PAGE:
Overtime Rules Could Spell Big Trouble for Retailers. What About You?
As you’ve probably heard by now, President Obama announced the Department of Labor’s final rule updating the overtime regulations for middle-class workers yesterday.
While the White House said the ruling is expected to boost wages for workers by $12 billion over the next 10 years, it’s not going over well with many business associations, including the National Retail Federation (NRF) and The National Council of Chain Restaurants.
In response to the ruling, the NRF released the following statement from David French, its senior vice president for government relations:
“These rules are a career killer. With the stroke of a pen, the Labor Department is demoting millions of workers. In the retail sector alone, hundreds of thousands of career professionals will lose their status as salaried employees and find themselves reclassified as hourly workers, depriving them of the workplace flexibility and other benefits they so highly value.”
French also disparaged the one-size-fits-all approach of the bill. “[It] means businesses trying to make ends meet in small towns across America are now expected to pay the same salaries as those in New York City.”
Rob Green, executive director of The National Council of Chain Restaurants, echoed French’s thoughts:
“If this outrageous regulation remains unchanged, chain restaurants will be forced to convert tens of thousands of managers from salaried professionals to hourly status in order to avoid costly and unpredictable impacts. Restaurant owners across the country are asking why the federal government wants to take a salary away from restaurant managers.”
Research conducted for NRF shows that the rules will force employers to limit hours or cut base pay in order to make up for the added payroll costs of overtime expansion, leaving most workers with no increase in take-home pay despite added administrative costs. A separate survey found that the majority of retail managers and assistant managers — the very same people the new regulations are supposed to help — oppose the plan.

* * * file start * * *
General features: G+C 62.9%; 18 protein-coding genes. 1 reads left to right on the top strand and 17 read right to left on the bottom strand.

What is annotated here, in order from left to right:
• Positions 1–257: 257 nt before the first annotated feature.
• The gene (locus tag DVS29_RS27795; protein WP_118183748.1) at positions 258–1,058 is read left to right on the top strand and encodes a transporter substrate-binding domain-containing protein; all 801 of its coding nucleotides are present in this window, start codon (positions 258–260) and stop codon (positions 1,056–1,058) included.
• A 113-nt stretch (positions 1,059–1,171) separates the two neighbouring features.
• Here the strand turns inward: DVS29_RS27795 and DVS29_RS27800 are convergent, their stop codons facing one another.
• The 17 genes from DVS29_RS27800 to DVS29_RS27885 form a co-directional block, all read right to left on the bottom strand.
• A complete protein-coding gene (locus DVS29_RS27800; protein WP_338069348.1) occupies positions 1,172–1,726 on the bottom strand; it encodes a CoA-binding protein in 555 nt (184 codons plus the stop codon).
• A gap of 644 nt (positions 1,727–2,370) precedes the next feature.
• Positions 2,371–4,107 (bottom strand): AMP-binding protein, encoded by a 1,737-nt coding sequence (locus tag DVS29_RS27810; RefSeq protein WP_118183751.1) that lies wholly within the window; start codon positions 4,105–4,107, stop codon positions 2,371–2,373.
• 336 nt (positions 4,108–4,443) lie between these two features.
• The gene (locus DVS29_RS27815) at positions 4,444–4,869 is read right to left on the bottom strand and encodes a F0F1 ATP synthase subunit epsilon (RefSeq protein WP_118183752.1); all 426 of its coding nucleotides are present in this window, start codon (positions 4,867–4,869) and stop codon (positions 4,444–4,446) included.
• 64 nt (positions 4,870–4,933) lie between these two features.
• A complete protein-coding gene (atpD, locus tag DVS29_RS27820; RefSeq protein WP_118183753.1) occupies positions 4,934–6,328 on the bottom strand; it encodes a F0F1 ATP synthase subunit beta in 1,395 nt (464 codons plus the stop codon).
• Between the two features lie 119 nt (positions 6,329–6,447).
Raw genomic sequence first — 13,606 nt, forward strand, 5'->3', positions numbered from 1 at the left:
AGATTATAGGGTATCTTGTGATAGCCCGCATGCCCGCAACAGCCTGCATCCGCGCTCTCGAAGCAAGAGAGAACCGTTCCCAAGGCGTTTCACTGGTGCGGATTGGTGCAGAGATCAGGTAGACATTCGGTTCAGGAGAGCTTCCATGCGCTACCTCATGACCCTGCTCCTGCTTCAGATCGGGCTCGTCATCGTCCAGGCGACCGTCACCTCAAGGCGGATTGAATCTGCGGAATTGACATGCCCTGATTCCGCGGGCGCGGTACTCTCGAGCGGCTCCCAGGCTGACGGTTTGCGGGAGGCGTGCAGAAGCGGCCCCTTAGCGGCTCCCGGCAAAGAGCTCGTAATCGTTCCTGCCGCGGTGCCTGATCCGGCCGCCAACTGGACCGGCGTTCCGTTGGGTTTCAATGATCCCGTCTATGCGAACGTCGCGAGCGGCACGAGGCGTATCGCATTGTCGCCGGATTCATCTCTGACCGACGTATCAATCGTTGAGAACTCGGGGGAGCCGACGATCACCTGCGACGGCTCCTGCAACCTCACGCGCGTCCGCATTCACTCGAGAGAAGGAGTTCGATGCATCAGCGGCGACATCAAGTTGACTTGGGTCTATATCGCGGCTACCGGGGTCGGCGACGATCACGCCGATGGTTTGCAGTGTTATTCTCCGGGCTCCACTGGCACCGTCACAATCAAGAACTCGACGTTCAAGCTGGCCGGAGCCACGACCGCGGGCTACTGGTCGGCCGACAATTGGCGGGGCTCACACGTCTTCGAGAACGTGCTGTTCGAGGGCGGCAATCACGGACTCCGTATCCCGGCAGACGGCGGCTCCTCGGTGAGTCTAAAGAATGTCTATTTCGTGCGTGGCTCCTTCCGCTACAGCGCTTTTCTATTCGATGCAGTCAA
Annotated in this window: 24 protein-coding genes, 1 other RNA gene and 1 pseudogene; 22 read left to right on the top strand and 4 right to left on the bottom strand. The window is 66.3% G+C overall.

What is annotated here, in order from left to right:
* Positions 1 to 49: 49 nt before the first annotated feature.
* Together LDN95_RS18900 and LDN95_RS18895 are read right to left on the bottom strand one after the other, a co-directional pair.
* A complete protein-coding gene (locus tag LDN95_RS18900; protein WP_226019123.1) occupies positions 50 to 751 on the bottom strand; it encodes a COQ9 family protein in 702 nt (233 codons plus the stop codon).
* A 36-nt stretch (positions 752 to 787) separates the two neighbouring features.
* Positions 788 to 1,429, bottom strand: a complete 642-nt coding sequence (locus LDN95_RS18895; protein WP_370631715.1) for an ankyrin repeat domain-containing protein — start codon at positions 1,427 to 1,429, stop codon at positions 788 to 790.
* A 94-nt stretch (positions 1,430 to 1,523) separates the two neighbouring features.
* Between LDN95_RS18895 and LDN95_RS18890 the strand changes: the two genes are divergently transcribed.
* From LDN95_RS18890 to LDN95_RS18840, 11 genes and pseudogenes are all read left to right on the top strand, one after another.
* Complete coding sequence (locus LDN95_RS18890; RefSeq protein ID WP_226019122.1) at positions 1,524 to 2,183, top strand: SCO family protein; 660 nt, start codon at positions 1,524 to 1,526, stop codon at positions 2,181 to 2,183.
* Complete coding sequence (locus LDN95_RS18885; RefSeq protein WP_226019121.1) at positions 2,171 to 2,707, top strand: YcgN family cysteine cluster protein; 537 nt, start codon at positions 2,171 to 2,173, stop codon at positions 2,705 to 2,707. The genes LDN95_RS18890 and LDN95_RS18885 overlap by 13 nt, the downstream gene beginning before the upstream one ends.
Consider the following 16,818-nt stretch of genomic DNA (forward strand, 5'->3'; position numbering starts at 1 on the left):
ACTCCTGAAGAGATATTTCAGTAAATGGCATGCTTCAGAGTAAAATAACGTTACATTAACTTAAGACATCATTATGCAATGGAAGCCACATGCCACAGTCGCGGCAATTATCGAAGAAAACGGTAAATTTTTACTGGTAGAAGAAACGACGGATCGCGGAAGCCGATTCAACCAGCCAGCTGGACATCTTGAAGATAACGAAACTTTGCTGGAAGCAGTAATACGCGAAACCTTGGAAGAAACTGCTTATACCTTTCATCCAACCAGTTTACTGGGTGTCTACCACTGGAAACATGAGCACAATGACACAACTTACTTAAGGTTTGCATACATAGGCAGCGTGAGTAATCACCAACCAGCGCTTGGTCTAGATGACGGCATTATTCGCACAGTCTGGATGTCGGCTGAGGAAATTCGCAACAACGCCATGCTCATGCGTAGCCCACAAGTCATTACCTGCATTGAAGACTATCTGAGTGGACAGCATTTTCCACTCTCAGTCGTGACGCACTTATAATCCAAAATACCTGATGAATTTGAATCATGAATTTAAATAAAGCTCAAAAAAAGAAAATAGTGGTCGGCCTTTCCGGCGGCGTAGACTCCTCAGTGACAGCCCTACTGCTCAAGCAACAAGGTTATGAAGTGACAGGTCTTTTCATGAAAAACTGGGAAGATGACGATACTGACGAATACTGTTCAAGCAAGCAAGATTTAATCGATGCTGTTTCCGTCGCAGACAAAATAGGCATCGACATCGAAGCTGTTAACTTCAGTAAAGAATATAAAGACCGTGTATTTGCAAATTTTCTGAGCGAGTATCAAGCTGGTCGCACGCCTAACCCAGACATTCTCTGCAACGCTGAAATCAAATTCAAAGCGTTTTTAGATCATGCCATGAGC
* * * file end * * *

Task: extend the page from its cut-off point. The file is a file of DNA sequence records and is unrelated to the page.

“These regulations are full of false promises,” French said. “Most of the people impacted by this change won’t see any additional pay. Instead, this sudden and extraordinary increase will mean more red tape and fewer advancement opportunities for salaried professionals. In the real world — as opposed to D.C. conference rooms filled with career bureaucrats and political appointees — employers and employees will suffer the consequences of a policy rooted in pure politics.
The NRF pledges the fight to change this ruling is far from over. The group will continue to advocate alongside its congressional allies for realistic workplace policies.
“Overtime regulations need to be sensitive to cost-of-living differences throughout the country, moderate enough that they don’t block the career ambitions of young people and middle managers working to climb the career ladder, and gradual enough that business owners can implement them without penalizing the very people they were intended to help,” French added.
What do you think about the new overtime law? How will it affect your business? We’d love to hear from you, no matter the size company you work for. This is an important issue, and one we’ll be following closely over the next few months.